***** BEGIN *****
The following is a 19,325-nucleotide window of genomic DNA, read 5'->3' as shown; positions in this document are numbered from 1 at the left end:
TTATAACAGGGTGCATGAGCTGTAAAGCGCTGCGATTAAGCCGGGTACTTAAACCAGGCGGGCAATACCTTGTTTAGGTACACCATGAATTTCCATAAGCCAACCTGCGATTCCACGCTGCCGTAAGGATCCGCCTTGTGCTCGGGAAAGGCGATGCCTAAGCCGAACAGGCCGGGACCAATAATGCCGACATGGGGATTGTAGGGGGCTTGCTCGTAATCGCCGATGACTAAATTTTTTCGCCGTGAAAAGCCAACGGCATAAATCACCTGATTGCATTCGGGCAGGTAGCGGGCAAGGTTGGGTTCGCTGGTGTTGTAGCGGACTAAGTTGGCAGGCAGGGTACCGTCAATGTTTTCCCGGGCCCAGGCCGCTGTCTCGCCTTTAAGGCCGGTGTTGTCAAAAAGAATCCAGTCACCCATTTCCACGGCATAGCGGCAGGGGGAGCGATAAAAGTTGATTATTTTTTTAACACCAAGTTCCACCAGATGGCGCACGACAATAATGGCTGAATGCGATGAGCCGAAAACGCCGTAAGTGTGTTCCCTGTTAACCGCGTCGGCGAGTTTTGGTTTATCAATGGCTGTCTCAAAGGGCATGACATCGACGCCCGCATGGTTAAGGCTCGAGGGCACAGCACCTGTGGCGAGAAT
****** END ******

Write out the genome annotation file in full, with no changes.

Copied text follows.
The following is a 19,325-nucleotide window of genomic DNA, read 5'->3' as shown; positions in this document are numbered from 1 at the left end:
TTATAACAGGGTGCATGAGCTGTAAAGCGCTGCGATTAAGCCGGGTACTTAAACCAGGCGGGCAATACCTTGTTTAGGTACACCATGAATTTCCATAAGCCAACCTGCGATTCCACGCTGCCGTAAGGATCCGCCTTGTGCTCGGGAAAGGCGATGCCTAAGCCGAACAGGCCGGGACCAATAATGCCGACATGGGGATTGTAGGGGGCTTGCTCGTAATCGCCGATGACTAAATTTTTTCGCCGTGAAAAGCCAACGGCATAAATCACCTGATTGCATTCGGGCAGGTAGCGGGCAAGGTTGGGTTCGCTGGTGTTGTAGCGGACTAAGTTGGCAGGCAGGGTACCGTCAATGTTTTCCCGGGCCCAGGCCGCTGTCTCGCCTTTAAGGCCGGTGTTGTCAAAAAGAATCCAGTCACCCATTTCCACGGCATAGCGGCAGGGGGAGCGATAAAAGTTGATTATTTTTTTAACACCAAGTTCCACCAGATGGCGCACGACAATAATGGCTGAATGCGATGAGCCGAAAACGCCGTAAGTGTGTTCCCTGTTAACCGCGTCGGCGAGTTTTGGTTTATCAATGGCTGTCTCAAAGGGCATGACATCGACGCCCGCATGGTTAAGGCTCGAGGGCACAGCACCTGTGGCGAGAAT